"As retailers continue to implement various forms of 'frictionless' technology, it will be refined to suit the customer's and retailer's needs,” he said. “It will be evolutionary, not revolutionary."
Frictionless does not mean the same thing to everyone, but the main takeaway is to make the customer experience more “seamless,” Hartman explained.
The Next Wave of Mobile Apps
There are many opportunities for c-stores in the tech arena, according to Sucharita Kodali, vice president and principal analyst for Forrester Research. During a recent webcast, hosted by Diebold Nixdorf and entitled "Top Trends in C-store Technology: Which Ones Really Drive Convenience," she outlined six top tech trends for the channel:
Mobile apps and digital wallets;
Using the store as media;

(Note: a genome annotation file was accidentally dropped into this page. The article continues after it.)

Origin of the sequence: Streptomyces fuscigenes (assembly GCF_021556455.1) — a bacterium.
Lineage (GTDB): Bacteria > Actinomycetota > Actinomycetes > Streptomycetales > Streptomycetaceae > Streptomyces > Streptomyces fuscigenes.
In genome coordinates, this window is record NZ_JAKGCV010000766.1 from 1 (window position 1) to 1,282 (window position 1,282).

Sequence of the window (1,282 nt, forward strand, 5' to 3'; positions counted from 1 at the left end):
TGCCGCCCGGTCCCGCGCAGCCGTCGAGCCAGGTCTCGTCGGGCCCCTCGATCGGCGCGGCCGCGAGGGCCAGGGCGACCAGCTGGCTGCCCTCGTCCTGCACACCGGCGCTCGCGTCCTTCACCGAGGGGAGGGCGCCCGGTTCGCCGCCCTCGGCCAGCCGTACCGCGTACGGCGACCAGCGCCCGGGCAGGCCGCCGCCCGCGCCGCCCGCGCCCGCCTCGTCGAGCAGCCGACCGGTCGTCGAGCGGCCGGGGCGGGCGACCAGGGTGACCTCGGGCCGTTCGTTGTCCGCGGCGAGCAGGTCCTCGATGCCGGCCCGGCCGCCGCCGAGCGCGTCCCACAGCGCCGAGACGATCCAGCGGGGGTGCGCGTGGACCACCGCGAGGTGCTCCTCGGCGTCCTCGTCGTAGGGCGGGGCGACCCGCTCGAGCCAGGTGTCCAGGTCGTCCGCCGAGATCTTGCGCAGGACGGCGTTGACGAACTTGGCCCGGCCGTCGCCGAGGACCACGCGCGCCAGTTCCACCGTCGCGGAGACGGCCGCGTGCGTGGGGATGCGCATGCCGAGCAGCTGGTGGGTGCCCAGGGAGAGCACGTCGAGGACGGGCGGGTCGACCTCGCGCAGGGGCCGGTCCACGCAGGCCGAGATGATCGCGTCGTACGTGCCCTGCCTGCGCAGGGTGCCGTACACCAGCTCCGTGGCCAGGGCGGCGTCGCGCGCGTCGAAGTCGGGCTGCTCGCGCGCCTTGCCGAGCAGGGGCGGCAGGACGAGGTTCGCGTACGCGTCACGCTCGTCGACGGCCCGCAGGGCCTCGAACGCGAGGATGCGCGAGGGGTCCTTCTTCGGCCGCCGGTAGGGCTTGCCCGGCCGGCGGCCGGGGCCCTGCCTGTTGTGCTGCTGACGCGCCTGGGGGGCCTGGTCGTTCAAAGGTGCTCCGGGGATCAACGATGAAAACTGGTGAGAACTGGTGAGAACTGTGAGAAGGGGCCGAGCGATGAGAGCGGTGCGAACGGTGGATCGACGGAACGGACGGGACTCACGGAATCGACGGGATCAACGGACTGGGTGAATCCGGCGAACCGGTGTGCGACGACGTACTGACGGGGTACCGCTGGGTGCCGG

E-commerce shipments and returns; and
The convenience channel is uniquely positioned to take advantage of the mobile trend, Kodali believes.
"The truth is, most retailers are not well suited to mobile apps because they don't see their customers all that frequently. The average retailer may see their customer only a few times at best and in those cases, an investment in a mobile app doesn't necessarily make a lot of sense. In the case of c-stores, however, which can see their best customers multiple times a week, this type of shopping environment is actually perfect for a mobile app,” Kodali discussed during the webcast. “The types of transactions and the frequency of the transactions are also well suited for thinking about digital wallets."